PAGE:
Only once in a blue moon do I listen to the Big 5/6/7/8, due to over-familiarity and my desire to hear all the thousands of other great bands from the creative renaissance spanning 1969-1984.
For a time-line of my honeymoon with each band in question:
Genesis – My all-time favorite (well, in a tie with ’70s-era Split Enz.) Hardly a day went by between 1988 and 1995 when I didn’t listen to something by them. Between 1989 and 1991, everyday was either a Foxtrot or Selling England By the Pound day. 1992-1993, same thing with Trick of the Tail and Wind and Wuthering. 1994-1995, same thing with And Then There Were Three and Duke. All their other albums were variably slotted between those rotating obsessions.
Gentle Giant – My second favorite, though my concentration on them was mostly between 1990 and 1993, and again in 1998 when I finally defied the system and bought their final three albums, only to find that they were not only good, but that Giant For a Day was excellent.
King Crimson – I had the last two bands and taped them for my buddy, while he had KC and taped them for me (circa 1990). They took some time to grow on me, but I gradually fell in love with Lizard and “The Devils Triangle”, but never found In the Court of the Crimson King to be the masterpiece that others made it out to be. I never concentrated on KC as heavily, for I always found them better at innovating musical ideas than creating great music, and they were old news to me by 1994.
Yes – Liked “Roundabout” on classic rock radio when I was 12, then got into punk and hated the early ’70s, then slowly came back around after getting into Genesis. I was still put off by this band’s Spinal Tappish nature throughout most of my Genesis/Gentle Giant phase, because technical gymnastics didn’t float my boat (quirkiness and theatrics did.) Finally, in 1995, I decided to play catch-up, and when I watched their 9021Live video the following year, it endured them to me in a whole new way. They looked so cool in those spunky, colorful outfits, and that’s exactly the same kind of look I had back then.
Emerson Lake & Palmer – Same as with Yes – I liked “From the Beginning” from radio, then hated all things long haired whilst going through my punk phase, before coming back around as I got into Genesis. I actually bought Trilogy around the same time as Selling England by the Pound. But whereas 1973-era Genesis sounded fresh, flamboyant and innovative from my late-’80s perspective, 1972-era ELP sounded crusty, ham-fisted and archaic. I never really took ELP seriously until my mid-’90s catch-up phase with them.
Van Der Graaf Generator – I first encountered their name in the book I Was a Teenage Sex Pistol by Glenn Matlock in 1991, and finally bought my first VDGG album, Still Life, two years later. I loved the theatrics of Hammills vocals, but the soupy organ work of Banton took some getting used to. During 1994 and 1995, I amassed the entire VDGG and Hammill solo catalogues up through the late 80’s, though it took several more years for me to digest it all. For a long time I regretted not having first heard Pawn Hearts at the same time as Foxtrot (for if I had, VDGG would have been at the core of my musical coming of conscious.)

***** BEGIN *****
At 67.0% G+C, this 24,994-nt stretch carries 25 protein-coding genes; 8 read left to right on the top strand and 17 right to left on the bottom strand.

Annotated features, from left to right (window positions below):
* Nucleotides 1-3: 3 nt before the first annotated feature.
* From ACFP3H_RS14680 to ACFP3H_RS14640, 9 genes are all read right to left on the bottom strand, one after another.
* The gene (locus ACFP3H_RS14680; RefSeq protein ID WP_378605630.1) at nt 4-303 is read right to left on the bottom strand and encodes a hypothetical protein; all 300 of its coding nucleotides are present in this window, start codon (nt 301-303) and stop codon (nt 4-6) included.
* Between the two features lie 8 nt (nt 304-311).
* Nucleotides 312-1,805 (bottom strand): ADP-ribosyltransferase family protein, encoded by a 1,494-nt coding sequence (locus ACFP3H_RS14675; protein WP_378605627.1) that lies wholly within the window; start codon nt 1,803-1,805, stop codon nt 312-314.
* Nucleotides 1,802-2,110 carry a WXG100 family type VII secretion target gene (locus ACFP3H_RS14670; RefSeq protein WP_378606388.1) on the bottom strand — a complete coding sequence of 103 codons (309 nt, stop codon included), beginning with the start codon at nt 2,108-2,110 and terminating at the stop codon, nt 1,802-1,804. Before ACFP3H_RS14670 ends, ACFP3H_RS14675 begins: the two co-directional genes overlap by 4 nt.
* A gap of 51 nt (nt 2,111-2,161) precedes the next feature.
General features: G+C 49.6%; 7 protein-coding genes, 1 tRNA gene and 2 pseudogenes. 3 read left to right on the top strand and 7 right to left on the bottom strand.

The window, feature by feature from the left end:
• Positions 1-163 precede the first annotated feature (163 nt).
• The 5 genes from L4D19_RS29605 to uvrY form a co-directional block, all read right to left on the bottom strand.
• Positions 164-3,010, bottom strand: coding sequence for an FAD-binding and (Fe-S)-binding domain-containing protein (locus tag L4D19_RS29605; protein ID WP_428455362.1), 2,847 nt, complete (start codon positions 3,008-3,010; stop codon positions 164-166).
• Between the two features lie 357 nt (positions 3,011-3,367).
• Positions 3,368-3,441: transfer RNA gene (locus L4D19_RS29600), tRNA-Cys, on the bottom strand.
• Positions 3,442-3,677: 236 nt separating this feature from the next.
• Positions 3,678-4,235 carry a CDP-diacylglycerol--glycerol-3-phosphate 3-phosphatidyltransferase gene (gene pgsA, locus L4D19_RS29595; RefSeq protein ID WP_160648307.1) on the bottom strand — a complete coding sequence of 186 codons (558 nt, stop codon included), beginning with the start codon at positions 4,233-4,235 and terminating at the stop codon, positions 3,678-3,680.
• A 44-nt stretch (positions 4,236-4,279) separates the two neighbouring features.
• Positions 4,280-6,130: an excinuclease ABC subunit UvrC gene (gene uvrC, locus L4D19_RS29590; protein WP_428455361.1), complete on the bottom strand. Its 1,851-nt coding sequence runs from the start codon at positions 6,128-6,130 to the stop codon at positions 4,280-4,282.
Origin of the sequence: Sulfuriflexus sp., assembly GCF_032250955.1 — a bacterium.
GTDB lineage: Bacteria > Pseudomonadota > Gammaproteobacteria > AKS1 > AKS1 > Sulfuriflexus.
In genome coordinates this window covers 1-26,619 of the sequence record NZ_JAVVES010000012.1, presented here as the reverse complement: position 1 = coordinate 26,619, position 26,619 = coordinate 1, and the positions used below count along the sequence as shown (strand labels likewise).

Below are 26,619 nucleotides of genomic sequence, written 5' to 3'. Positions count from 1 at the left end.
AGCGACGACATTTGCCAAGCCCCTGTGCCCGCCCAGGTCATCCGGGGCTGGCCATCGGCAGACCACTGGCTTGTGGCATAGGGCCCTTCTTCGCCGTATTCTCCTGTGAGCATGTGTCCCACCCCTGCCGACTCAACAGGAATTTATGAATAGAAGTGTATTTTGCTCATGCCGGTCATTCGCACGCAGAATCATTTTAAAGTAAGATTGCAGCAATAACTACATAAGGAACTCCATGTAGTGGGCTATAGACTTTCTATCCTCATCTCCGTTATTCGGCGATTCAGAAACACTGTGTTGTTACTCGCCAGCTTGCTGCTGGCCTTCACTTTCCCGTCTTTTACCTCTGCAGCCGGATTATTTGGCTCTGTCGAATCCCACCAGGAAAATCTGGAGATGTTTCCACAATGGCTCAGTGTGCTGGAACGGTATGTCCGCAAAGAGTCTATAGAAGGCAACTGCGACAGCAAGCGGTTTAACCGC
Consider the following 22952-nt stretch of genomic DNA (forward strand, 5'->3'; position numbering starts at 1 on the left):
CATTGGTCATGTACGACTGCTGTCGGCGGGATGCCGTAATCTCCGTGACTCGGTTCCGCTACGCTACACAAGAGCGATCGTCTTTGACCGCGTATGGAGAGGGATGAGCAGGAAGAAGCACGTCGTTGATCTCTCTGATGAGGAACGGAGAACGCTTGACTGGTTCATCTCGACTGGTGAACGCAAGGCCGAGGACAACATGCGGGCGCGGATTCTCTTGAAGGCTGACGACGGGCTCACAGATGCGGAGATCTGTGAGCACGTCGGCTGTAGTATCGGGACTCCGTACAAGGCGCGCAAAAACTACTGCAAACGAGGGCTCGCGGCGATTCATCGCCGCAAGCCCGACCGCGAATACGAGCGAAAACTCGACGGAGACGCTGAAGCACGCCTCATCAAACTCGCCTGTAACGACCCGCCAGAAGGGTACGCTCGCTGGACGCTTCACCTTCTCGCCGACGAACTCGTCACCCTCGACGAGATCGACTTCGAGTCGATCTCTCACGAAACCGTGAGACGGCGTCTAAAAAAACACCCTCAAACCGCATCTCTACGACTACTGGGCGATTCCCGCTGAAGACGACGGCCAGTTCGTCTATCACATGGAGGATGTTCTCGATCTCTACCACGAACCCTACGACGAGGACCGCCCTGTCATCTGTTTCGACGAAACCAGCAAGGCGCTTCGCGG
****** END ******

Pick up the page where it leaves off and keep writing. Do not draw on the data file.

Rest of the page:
Renaissance – I’d known the name for years, but never actually heard them until January 1996, when I got Ashes are Burning and Scheherazade as part of a huge, single-day purchase of 30 cent LPs (a stack which also included the entire ’70s outputs of Hall & Oates, Chicago, City Boy and Al Stewart, all of whom I’d eventually become big fans of.) I played these Renaissance LPs a couple times, thought they were pretty, but they kind of wound up getting lost in my overbooked turntable time. Come November, I found a copy of Camera Camera for 50 cents and, with those cool jackets on the back pic, just had to hear it. Needless to say, I was now in love. Renaissance became one of my favorite bands during 1997 and 1998 as I went back and fourth through their catalogue.
Jethro Tull – Bought Thick as a Brick and A Passion Play in 1992 at the prompting of my aforementioned prog buddy from high school, and enjoyed them in the lukewarm way that I liked Yes and ELP at the time. Didn’t explore further till 1997, when I instinctively picked up their two greatest subsequent albums, Songs From the Wood and A. The following year I went on a huge crash course, playing a Tull album a day and becoming quite familiar with their lengthy discography on a song-by-song basis by the time I saw them live at Washington Park in September 1998.
Camel – Not until 1997, when I picked up some albums of theirs in a cutout bin. Very easy on the ears, they were a frequent of my radio playlists during 1998.
Pink Floyd – Never really got into them. I bought Dark Side of the Moon in the Summer of 1986, just before getting into punk. Force-feeding myself that overrated album with the much ballyhooed chart standing left a bad taste in my mouth. In 1989, as I was turning into an Art Rocker, another fellow at school taped me the “cool Floyd” of Piper. Yeah, I liked it, but it never struck me as the eighth wonder that so many people made it out to be. During the ’90s I gradually picked up their albums in the cutout bins, and my favorite of all would have to be Animals. I never really listened to The Wall until 1999 when I was wrapping up my ’70s major label completist phase. I played it in the car whilst cruising around with this death rock couple that I used to third wheel with, and the guy knew all the lyrics. It annoyed me how so many of these younger goth and metal people would be so bread on the overreaching mediocrity of The Wall, yet be clueless in regards to ambitious double-album masterworks like Quadrophenia and The Lamb Lies Down on Broadway.